The absence of that blind subjection to a bigoted priesthood which distinguishes the other Christian populations, would seem to indicate a certain independence of spirit, but unhappily the accompanying symptoms are not so encouraging. With contempt for its ministers, has come disregard for the ordinances of the Church, the services of which are but scantily attended. Yet notwithstanding the irreligion which is spreading fast throughout the land, little tolerance is shown for adherents to other than the Greek Church. For example, Catholics are compelled to close their shops on the Greek feasts, of which there are not a few, under penalty of a fine. In the same liberal spirit the mob are permitted to break the windows of such houses as are not illuminated on these occasions.

An ignorant and narrow-minded man is generally also vain. The same law is equally applicable to nations. A fancied superiority over the Christians of the other Turkish provinces cannot escape the notice of the most casual observer. That Servia has acquired some fame for military exploits is true, and far be it from me to detract from the praise due to her efforts to achieve and maintain her independence. The successes of their fathers, however, over the small irregular Turkish levies to which they were opposed, do not warrant the present population in indulging in the vapid boastings too often heard, of their ability to drive the Turks to Constantinople, were they permitted so to do. In a word, they forget that they owe their present position, not to their own prowess, but to foreign intervention; without which the province would probably have shared the fate of Bosnia, Albania, Epirus, and the Pashaliks of Rutschuk and Widdin, all which were as independent as themselves, but were reconquered by the Turks, no European power having extended to them the safeguard of a guarantee.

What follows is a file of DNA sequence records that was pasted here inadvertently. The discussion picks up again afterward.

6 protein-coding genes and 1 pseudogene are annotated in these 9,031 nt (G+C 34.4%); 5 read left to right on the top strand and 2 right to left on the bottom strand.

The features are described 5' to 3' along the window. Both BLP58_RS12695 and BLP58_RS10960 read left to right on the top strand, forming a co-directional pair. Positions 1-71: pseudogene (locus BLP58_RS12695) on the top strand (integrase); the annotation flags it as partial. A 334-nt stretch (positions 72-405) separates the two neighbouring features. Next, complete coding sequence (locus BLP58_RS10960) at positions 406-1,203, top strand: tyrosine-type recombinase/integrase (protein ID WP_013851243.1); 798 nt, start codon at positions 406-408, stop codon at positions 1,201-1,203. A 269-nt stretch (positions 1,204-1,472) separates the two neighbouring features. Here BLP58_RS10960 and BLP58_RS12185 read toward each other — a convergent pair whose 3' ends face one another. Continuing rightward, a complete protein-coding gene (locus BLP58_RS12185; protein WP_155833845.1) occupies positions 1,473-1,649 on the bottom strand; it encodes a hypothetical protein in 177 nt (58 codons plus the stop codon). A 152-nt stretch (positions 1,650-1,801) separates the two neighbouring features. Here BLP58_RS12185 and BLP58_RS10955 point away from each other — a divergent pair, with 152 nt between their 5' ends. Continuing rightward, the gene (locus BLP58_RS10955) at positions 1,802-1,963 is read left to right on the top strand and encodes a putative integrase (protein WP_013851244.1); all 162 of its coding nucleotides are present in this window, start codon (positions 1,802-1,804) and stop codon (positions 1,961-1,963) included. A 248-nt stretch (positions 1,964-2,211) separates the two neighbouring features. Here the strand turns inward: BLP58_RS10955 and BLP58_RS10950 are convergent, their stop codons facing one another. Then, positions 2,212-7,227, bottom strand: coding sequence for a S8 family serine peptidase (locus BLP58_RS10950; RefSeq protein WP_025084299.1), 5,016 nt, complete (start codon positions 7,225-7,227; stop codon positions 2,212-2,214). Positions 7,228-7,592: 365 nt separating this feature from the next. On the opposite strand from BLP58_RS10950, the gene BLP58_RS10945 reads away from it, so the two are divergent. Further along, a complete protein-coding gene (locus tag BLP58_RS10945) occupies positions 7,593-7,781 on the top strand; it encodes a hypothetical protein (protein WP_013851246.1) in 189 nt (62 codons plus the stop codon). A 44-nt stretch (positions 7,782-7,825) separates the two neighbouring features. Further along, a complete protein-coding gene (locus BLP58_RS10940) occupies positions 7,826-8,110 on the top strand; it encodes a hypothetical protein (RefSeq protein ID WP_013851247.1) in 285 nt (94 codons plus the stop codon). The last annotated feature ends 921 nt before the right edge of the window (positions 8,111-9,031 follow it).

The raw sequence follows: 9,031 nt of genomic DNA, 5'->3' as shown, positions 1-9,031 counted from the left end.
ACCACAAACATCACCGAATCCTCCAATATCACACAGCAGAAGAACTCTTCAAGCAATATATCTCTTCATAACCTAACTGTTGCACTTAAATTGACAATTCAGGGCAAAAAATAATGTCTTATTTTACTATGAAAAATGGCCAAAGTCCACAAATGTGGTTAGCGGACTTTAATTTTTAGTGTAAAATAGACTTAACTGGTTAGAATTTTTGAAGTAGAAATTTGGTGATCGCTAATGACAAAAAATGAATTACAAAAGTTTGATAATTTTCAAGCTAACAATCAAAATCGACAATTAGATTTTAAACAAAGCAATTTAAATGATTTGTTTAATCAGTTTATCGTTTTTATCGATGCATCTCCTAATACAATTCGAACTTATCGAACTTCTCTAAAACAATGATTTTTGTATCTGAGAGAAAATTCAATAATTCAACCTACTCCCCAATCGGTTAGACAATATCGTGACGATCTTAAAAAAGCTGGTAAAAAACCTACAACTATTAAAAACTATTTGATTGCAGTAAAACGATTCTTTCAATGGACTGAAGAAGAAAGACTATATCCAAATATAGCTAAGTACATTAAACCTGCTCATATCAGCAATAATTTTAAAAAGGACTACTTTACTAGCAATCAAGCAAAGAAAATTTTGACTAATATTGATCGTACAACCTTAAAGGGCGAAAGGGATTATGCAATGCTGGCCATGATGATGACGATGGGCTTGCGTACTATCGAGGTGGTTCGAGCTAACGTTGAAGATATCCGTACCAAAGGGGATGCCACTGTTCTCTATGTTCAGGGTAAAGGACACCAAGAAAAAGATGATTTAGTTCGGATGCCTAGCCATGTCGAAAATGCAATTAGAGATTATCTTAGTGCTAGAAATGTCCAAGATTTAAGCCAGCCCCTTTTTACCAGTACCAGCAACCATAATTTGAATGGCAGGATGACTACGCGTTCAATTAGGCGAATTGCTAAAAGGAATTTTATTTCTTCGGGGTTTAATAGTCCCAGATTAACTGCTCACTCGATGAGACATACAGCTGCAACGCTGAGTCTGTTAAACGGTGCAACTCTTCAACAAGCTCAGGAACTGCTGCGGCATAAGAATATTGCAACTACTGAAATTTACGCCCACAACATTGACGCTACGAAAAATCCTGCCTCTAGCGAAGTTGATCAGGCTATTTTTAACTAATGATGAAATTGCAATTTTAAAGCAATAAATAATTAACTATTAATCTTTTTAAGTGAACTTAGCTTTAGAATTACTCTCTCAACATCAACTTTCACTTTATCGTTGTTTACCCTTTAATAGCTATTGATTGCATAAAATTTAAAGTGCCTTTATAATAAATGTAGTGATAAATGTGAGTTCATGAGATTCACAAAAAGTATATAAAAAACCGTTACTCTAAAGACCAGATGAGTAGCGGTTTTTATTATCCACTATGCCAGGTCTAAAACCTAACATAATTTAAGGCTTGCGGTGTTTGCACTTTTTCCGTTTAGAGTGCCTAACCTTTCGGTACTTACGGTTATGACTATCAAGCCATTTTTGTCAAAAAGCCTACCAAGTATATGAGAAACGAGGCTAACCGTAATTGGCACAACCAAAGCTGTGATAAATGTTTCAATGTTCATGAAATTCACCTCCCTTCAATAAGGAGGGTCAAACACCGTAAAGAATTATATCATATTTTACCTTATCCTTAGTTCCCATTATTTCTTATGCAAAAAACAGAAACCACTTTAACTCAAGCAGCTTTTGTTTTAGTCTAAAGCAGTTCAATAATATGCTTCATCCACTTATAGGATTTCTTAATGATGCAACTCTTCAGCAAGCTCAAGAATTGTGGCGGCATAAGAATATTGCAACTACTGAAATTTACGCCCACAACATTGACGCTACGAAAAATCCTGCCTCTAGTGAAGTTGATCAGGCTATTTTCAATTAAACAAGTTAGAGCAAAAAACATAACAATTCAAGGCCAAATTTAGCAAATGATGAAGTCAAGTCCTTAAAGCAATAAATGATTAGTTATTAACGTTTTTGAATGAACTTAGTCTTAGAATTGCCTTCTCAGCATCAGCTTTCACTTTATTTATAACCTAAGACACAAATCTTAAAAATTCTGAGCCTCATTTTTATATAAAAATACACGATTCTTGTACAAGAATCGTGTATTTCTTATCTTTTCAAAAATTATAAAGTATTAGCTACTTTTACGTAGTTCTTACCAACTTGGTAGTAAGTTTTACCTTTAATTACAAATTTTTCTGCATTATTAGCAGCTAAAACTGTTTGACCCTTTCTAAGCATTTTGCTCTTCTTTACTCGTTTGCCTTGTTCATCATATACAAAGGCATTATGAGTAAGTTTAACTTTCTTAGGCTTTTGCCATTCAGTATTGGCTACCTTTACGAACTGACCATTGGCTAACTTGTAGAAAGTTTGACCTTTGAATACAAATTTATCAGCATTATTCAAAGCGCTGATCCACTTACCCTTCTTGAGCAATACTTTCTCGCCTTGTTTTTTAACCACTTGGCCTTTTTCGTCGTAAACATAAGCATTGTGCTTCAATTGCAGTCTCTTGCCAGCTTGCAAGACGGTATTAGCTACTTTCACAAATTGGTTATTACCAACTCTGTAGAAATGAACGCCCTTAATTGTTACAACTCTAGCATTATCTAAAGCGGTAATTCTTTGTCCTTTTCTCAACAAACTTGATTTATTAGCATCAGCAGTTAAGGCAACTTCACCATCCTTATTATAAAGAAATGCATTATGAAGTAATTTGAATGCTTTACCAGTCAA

Whether the protection accorded to Servia has worked beneficially is for my readers to judge. The abstract question of the advantages thus conferred admits of debate, and for my own part I believe the present miserable state of the province to be mainly owing to the European guarantee. She was not sufficiently enlightened to profit by the advantages presented to her, and the honourable self-reliance which was the result of a successful resistance to the Turkish arms has given place to a feeling of indolent security. Nor is this the worst. A principal feature in a country under guarantee is the total want of responsibility in those vested with administrative power. Upon this the Servian rulers presume to a preeminent degree, and indulge in many acts of presumption which would be impossible were they not fully alive to the fact that the conflicting interests of the guaranteeing powers, added to their own insignificance (which perhaps they overlook), exempt them from any fear of chastisement.